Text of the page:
Tuesday, April 06, 2010

At the end of winter

The last poem in The Collected Poems of Wallace Stevens is called "Not Ideas About the Thing But the Thing Itself." It is a kind of culmination of the poet's career -- a lifelong exploration of the nature of reality, seeking an answer to that thorniest of philosophical questions "How do we know?" Few poets have struggled longer and more earnestly than Stevens to understand the relationship between ideas and the real, between thoughts and objects.

Not ideas about the thing, but the thing itself? Is it possible? Isn't reality always mediated through mind? Doesn't every intimation of the real enter through the murky doors of perception? Can we ever escape the limitations of our given store of metaphors?

And yet, and yet, and yet. As Stevens wrote elsewhere: "From this the poem springs: that we live in a place that is not our own and, much more, not ourselves." We have two alternatives, neither entirely satisfactory: to speak inadequate words, or to be silent. Stevens could not be silent -- he was, after all a poet -- but his entire work tends toward silence, arriving at last at the "scrawny cry" of the last poem, which he hoped --- we hope -- comes from outside, from the thing itself, heard, not invented, as fragile and as hopeful as a bird's cry heard somewhere afar off among the newly leafing trees.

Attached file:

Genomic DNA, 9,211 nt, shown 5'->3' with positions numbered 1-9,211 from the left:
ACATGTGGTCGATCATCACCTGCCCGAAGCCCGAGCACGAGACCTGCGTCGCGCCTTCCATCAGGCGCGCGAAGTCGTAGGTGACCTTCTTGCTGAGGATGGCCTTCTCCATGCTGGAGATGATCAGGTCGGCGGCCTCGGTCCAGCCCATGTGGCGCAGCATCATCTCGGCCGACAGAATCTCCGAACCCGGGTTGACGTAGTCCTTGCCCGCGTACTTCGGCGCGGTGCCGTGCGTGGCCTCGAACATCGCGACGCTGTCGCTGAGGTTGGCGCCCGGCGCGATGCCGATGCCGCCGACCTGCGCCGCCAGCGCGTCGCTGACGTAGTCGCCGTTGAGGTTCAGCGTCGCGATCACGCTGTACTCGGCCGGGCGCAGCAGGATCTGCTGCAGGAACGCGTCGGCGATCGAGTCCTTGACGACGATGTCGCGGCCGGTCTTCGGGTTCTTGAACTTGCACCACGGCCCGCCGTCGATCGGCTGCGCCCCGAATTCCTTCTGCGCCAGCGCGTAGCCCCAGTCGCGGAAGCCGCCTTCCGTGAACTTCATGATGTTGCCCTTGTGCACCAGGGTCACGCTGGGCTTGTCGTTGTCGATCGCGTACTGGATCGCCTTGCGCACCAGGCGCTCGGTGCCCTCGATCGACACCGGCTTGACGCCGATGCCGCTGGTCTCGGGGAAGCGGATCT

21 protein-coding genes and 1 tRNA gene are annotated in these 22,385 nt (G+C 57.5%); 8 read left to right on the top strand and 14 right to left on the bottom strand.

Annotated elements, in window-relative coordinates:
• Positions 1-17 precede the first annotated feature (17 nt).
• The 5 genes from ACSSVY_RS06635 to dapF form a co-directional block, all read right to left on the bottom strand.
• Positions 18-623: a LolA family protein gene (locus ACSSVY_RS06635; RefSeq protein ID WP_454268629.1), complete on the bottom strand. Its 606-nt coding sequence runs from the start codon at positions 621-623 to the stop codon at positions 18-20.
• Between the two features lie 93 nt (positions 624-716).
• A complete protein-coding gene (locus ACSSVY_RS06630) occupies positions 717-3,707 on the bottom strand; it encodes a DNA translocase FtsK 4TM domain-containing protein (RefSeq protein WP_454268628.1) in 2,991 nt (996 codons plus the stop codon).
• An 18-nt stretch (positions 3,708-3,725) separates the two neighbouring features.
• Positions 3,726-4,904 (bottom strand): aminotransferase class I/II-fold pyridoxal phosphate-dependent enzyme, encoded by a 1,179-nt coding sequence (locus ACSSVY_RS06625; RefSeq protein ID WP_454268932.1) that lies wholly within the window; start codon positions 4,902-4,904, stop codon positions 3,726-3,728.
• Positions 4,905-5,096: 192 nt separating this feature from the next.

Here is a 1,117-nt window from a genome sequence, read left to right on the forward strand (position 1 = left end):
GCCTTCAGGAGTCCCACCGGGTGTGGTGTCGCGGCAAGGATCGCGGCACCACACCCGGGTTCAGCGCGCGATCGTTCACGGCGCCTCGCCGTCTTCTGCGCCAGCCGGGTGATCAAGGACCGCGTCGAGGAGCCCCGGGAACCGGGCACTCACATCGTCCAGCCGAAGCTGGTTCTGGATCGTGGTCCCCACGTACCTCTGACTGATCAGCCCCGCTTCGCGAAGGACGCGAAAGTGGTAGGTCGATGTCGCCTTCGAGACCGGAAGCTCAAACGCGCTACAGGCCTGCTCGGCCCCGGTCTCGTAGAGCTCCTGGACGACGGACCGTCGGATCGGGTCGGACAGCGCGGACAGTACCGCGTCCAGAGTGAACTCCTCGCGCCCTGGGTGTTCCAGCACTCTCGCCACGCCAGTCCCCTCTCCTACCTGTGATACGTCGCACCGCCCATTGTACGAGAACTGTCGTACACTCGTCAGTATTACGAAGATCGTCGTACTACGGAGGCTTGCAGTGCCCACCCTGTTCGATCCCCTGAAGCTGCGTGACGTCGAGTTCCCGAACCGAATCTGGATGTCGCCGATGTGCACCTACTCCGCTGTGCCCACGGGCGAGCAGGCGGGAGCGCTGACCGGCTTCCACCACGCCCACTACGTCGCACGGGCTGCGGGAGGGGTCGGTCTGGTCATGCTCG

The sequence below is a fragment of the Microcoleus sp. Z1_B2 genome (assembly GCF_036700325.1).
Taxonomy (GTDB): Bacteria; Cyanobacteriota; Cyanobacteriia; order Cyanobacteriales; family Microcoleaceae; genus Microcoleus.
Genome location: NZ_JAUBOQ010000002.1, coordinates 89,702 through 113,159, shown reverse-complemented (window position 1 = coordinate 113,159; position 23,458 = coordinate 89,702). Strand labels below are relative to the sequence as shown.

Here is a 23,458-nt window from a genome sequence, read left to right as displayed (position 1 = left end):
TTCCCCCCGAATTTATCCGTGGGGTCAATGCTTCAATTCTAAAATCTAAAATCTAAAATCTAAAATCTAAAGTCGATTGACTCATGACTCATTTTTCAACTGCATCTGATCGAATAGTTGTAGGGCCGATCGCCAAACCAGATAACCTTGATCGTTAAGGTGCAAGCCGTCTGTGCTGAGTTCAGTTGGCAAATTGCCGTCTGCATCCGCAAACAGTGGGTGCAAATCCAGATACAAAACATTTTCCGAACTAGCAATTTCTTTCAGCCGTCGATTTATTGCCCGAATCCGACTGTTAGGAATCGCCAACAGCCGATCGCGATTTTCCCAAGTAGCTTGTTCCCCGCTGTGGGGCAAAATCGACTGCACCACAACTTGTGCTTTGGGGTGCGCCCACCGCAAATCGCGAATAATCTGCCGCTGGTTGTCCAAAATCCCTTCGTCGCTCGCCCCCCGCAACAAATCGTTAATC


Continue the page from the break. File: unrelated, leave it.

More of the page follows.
At the earliest ending of winter,
In March, a scrawny cry from outside
Seemed like a sound in his mind.

He knew that he heard it,
A bird's cry, at daylight or before,
In the early March wind.

The sun was rising at six,
No longer a battered panache above snow...
It would have been outside.

It was not from the vast ventriloquism
Of sleep's faded papier-mache...
The sun was coming from the outside.

That scrawny cry--It was
A chorister whose c preceded the choir.
It was part of the colossal sun,

Surrounded by its choral rings,
Still far away. It was like
A new knowledge of reality.